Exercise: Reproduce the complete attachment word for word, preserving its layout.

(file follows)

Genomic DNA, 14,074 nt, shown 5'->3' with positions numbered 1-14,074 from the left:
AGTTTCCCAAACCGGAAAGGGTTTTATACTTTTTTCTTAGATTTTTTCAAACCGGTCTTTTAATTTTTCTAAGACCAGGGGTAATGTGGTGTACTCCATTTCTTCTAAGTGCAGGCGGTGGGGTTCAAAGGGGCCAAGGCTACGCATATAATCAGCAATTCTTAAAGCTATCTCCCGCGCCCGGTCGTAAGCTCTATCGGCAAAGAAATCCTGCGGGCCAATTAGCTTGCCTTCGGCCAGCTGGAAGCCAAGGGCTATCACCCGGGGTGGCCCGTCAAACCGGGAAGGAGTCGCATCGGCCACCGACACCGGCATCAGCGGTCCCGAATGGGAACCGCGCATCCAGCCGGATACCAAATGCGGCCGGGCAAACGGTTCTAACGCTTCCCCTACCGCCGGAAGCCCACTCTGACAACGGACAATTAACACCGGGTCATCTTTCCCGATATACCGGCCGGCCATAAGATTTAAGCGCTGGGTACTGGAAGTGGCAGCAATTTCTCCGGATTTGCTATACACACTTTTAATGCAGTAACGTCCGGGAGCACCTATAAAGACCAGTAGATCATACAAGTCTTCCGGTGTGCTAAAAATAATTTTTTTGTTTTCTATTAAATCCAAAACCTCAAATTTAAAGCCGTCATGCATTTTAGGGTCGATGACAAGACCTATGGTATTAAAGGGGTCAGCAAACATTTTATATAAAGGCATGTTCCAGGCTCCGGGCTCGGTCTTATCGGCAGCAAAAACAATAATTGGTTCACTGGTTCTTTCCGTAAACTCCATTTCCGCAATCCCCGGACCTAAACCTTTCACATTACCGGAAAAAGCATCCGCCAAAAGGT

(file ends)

Genomic DNA, 14,074 nt, shown 5'->3' with positions numbered 1-14,074 from the left:
AGTTTCCCAAACCGGAAAGGGTTTTATACTTTTTTCTTAGATTTTTTCAAACCGGTCTTTTAATTTTTCTAAGACCAGGGGTAATGTGGTGTACTCCATTTCTTCTAAGTGCAGGCGGTGGGGTTCAAAGGGGCCAAGGCTACGCATATAATCAGCAATTCTTAAAGCTATCTCCCGCGCCCGGTCGTAAGCTCTATCGGCAAAGAAATCCTGCGGGCCAATTAGCTTGCCTTCGGCCAGCTGGAAGCCAAGGGCTATCACCCGGGGTGGCCCGTCAAACCGGGAAGGAGTCGCATCGGCCACCGACACCGGCATCAGCGGTCCCGAATGGGAACCGCGCATCCAGCCGGATACCAAATGCGGCCGGGCAAACGGTTCTAACGCTTCCCCTACCGCCGGAAGCCCACTCTGACAACGGACAATTAACACCGGGTCATCTTTCCCGATATACCGGCCGGCCATAAGATTTAAGCGCTGGGTACTGGAAGTGGCAGCAATTTCTCCGGATTTGCTATACACACTTTTAATGCAGTAACGTCCGGGAGCACCTATAAAGACCAGTAGATCATACAAGTCTTCCGGTGTGCTAAAAATAATTTTTTTGTTTTCTATTAAATCCAAAACCTCAAATTTAAAGCCGTCATGCATTTTAGGGTCGATGACAAGACCTATGGTATTAAAGGGGTCAGCAAACATTTTATATAAAGGCATGTTCCAGGCTCCGGGCTCGGTCTTATCGGCAGCAAAAACAATAATTGGTTCACTGGTTCTTTCCGTAAACTCCATTTCCGCAATCCCCGGACCTAAACCTTTCACATTACCGGAAAAAGCATCCGCCAAAAGGT